2014 Olympic Test event

  • Posted on: 14 August 2014
  • By: Sophie Ainsworth

We can’t quite believe it ourselves, but whilst we were out in Rio for the 2014 Olympic test event, the date for two years until the Olympic games passed. We now have less than two years!

We were out in Rio over the British winter period, it is beginning to feel a lot more like home, the city doesn’t seem as daunting anymore. It could well have been something to do with the torrential rain that greeted us. If we get our way we will spend a lot of time here over next couple of years, so it really is important for us to enjoy spending time in Rio. As with any city you must keep your wits about you or it could go wrong rapidly.

This was Sophie’s first test event, and one of many to add to Charlotte’s repertoire. There was a friendly and supportive environment amongst the British Sailing Team, as a team we went up Sugar Loaf and Christ Redeemer but unfortunately as anyone could have predicted it was cloudy and raining. To finish our tourist day off we went to see two local Rio football teams play in the World Cup final stadium, the atmosphere was electric, it is definitely something everyone should do once but we will stick to the sport of Sailing!

We finished fifth overall in the 2014 Olympic test event. It was another chance for us to race in the Olympic venue, as well as being a warm up for the Olympics two years in advance. It gives the host nation and organisers a chance to run through the regatta. In the build up to the regatta, we got lots of racing in with a sea breeze filling in every day, however, we did have to contend with some rain, the fact the sea breeze doesn’t come in before one and it’s dark at half past five. Our regatta consisted of two days of fleet racing and two theatre style races, two days were lost due to a lack of wind. The theme of our regatta seemed to be that we sailed well for ninety percent of the time but lost points through silly mistakes for the other ten percent. The highlight was the theatre style racing, we finished second and five retrospectively in the two races; it’s never really been a strength of ours so we were chuffed to finish on a high.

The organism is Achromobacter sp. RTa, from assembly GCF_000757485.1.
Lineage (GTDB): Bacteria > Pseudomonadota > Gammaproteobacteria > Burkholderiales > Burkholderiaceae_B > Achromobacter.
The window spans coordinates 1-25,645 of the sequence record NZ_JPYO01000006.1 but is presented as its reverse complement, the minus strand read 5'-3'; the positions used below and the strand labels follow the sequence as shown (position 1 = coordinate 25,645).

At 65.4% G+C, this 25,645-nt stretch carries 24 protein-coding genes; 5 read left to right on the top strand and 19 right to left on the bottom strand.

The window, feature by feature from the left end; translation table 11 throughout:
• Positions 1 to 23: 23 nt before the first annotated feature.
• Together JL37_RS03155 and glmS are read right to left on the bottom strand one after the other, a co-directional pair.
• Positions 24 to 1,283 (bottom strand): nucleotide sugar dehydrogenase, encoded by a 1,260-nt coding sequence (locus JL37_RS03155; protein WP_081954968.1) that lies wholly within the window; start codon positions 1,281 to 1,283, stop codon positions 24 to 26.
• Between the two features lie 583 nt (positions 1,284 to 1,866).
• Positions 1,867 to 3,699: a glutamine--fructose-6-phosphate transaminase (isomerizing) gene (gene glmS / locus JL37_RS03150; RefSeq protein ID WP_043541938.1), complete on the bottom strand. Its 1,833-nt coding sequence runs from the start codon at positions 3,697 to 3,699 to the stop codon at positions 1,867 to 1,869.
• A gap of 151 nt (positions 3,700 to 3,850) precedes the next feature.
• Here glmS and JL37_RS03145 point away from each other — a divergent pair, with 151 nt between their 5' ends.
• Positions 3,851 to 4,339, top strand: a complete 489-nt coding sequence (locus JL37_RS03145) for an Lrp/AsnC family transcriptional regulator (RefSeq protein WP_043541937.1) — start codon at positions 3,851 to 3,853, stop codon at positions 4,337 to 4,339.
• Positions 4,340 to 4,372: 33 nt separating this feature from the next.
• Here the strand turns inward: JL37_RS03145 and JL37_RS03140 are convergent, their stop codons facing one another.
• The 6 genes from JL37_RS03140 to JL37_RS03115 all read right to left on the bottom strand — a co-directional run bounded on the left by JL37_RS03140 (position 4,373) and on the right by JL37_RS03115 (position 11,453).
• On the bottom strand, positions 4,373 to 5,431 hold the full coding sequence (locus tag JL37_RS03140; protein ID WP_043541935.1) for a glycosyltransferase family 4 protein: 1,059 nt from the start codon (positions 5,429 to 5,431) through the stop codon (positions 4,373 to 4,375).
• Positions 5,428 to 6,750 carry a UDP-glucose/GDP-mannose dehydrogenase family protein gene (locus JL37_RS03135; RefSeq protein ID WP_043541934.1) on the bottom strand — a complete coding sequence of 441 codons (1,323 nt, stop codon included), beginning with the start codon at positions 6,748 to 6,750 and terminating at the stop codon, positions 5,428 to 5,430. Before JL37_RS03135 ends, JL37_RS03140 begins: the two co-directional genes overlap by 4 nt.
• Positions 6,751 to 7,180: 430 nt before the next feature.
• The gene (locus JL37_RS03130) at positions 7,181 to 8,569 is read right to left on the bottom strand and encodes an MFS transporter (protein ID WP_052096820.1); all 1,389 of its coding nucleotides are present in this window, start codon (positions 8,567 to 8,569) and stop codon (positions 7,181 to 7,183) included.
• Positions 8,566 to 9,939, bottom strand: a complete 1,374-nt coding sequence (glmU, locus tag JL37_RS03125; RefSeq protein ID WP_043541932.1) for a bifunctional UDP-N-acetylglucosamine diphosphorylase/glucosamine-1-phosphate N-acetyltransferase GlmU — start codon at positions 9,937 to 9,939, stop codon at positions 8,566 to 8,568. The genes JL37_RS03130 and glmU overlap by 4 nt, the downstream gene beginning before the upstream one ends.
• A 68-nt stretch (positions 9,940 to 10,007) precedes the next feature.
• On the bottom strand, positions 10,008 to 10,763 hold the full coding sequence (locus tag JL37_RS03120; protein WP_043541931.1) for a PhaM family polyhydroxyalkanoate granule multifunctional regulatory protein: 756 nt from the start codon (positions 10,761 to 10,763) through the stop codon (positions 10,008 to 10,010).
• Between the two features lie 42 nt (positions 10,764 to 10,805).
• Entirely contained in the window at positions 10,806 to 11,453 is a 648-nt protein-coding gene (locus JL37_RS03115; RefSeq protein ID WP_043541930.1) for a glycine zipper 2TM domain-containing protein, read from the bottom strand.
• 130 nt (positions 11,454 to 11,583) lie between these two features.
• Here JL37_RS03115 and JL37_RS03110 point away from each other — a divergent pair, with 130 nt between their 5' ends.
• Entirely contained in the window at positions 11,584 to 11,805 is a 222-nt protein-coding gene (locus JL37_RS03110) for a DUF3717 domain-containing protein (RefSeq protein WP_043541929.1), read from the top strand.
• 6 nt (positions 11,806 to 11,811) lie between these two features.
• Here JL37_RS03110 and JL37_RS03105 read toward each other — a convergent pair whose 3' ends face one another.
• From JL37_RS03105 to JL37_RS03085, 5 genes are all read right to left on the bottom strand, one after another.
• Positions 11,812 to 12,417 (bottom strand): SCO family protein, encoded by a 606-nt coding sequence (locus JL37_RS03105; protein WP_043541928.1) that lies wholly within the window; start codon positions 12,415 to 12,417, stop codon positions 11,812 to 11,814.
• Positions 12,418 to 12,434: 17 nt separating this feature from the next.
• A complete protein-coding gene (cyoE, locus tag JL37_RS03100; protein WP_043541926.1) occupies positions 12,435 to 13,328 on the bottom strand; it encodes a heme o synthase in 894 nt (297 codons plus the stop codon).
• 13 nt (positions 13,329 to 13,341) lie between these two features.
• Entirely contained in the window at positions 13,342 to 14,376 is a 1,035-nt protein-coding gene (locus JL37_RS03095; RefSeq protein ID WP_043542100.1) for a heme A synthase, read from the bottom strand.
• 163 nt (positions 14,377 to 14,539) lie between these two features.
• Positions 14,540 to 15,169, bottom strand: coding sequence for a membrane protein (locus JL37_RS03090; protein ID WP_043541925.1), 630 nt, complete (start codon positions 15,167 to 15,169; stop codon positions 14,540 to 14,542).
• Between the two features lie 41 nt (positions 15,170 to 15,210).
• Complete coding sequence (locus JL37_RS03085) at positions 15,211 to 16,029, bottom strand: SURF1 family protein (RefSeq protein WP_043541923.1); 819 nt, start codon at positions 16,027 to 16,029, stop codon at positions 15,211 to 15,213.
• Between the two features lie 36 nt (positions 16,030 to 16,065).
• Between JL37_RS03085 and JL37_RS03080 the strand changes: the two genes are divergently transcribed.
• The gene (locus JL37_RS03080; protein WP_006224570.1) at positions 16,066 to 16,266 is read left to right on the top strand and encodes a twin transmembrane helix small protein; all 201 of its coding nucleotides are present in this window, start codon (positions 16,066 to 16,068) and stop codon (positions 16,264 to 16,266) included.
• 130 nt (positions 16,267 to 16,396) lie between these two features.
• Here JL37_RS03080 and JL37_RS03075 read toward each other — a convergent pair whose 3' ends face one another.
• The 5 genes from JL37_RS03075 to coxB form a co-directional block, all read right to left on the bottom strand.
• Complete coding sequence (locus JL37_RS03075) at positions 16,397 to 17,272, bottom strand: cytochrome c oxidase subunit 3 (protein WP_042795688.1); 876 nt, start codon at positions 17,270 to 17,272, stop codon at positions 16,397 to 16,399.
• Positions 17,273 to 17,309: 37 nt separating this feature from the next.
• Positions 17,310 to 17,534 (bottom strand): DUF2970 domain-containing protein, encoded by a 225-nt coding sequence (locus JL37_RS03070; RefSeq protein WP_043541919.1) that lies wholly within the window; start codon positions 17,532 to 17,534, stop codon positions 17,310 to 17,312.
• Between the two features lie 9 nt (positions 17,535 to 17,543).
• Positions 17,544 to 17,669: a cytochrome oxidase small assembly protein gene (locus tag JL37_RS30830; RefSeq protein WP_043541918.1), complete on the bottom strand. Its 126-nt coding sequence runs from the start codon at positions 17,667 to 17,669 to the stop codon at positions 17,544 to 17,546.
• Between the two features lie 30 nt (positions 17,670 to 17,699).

We have to prepare ourselves for the fact that an Olympics in Rio might not get as much racing in as we like, and not because of a lack of wind but because of a lack of days and light as it is the winter. With ten Olympic classes and only five courses to race on, every class lost races. We already know that ISAF (sailings organising body) has reduced the Olympic regatta from a six to five days for us. Every day over the next two years counts, as we may only have a limited amount of time at the Olympics to make it matter. Congratulations to the rest of the British Sailing Team that managed to achieve eight podium finishes across seven of the ten Olympic classes, next year we hope to contribute to that.

Next stop – Santander to prepare for our World Championships in September.